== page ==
Also on the same day, the police raided the Bolozone, an activist group home where many of the cyclists were staying. Reminiscent of police raids in Washington, D.C., during the 2000 World Bank-IMF protests, this one succeeded in detaining people prior to the demonstration.
One of the residents of the Bolozone, Kelley Meister, a political activist and artist who identifies herself as an anarchist, was there the morning of that raid.
"I was out in the alley painting a sign," says Meister, "and one cop car drove up and then four more. Two officers came toward me, and I said, 'Hi, can I help you? I live here.'
"And they said, 'This building is condemned.' And they started to walk past me.
"I said, 'Do you have a warrant? I don't give you permission to enter my house.'
"The reply was, 'We don't need a warrant. This building is condemned.' " The St. Louis housing inspector, who came with the police, brought a condemnation notice with him, she says.
The owner of the building, Dan Green, had been working cooperatively with the city for months while rehabbing it, according to Denise Lieberman, legal director of the ACLU of Eastern Missouri. The timing of the raid makes it clear that the police used a "bogus housing inspection to conduct a criminal search without a warrant," she says.
"They arrested me and two of the cyclists, and charged us with occupying a condemned building," Meister says. "They put us in handcuffs, and placed us in a police van. I could see them carrying things out of the house, such as art from my room and bags of stuff. I was taken to the station and held for fifteen hours. Some of the others were held for twenty hours."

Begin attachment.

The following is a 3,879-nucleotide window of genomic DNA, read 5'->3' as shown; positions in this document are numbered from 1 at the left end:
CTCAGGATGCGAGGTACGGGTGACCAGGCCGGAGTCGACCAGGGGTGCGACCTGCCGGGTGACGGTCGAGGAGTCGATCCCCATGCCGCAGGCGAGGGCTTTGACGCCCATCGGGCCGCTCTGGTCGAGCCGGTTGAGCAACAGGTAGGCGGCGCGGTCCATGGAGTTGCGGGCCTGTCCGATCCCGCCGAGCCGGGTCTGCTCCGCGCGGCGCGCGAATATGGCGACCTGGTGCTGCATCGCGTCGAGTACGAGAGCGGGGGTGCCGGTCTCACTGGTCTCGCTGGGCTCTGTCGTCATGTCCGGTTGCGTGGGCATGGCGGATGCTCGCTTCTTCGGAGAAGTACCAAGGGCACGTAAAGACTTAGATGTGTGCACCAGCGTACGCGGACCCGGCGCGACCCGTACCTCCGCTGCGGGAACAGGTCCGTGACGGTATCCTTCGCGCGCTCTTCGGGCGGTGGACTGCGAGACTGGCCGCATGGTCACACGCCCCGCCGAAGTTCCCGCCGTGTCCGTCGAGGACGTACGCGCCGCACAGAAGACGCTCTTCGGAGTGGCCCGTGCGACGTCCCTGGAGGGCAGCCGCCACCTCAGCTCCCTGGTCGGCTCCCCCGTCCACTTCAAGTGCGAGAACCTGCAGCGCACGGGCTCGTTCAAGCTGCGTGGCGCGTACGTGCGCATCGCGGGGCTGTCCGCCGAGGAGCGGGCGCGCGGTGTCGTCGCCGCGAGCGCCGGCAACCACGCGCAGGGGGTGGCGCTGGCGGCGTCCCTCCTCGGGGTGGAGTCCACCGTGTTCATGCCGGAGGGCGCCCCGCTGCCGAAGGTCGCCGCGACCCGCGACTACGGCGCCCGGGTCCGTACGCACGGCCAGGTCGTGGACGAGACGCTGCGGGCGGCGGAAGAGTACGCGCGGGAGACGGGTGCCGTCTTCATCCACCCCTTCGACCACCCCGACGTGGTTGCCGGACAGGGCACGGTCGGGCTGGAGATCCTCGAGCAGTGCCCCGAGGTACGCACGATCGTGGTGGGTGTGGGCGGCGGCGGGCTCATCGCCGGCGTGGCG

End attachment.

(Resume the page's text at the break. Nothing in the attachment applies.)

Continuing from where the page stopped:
The police did not let Meister back in her home for five days. "When we finally got inside, we realized that they had ransacked the house from top to bottom," she says. The police also confiscated the bikes, puppets, props, posters, and banners of the Rutabaga Circus cyclists who had been staying at the Bolozone. When they got their bikes back after the weekend was over, many of their tires were slashed, Gillard says.
Meister says she's considering suing the police. And so is the ACLU of Eastern Missouri.
Richard Wilkes, public relations officer for the St. Louis Police Department, says "the department really doesn't have a response" to the allegations about raiding the house or detaining protesters or cyclists. "None of those things had anything to do with preventing people from protesting," he says.
It's not every day that a sitting judge will allege he saw the police commit felonies. But that's what Judge Richard Margolius said on December 11 in regard to police misconduct in Miami during the protests against the Free Trade Area of the Americas (FTAA) in late November.
Judge Margolius was presiding over a case that the protesters brought against the city. In court, he said he saw the police commit at least twenty felonies, Amy Driscoll of the Miami Herald reported. "Pretty disgraceful what I saw with my own eyes," he said, according to the paper. "This was a real eye-opener. A disgrace for the community."
Police used tasers, shock batons, rubber bullets, beanbags filled with chemicals, large sticks, and concussion grenades against lawful protesters. (Just prior to the FTAA protests, the city of Miami passed an ordinance requiring a permit for any gathering of more than six people for longer than twenty-nine minutes.) They took the offensive, wading into crowds and driving after the demonstrators. Police arrested more than 250 protesters. Almost all of them were simply exercising their First Amendment rights. Police also seized protest material and destroyed it, and they confiscated personal property, demonstrators say.
"How many police officers have been charged by the state attorney so far for what happened out there during the FTAA?" the judge asked in court, according to the Herald. The prosecutor said none. "Pretty sad commentary, at least from what I saw," the judge retorted.
Even for veterans of protests, the police actions in Miami were unlike any they had encountered before. "I've been to a number of the anti-globalization protests — Seattle, Canc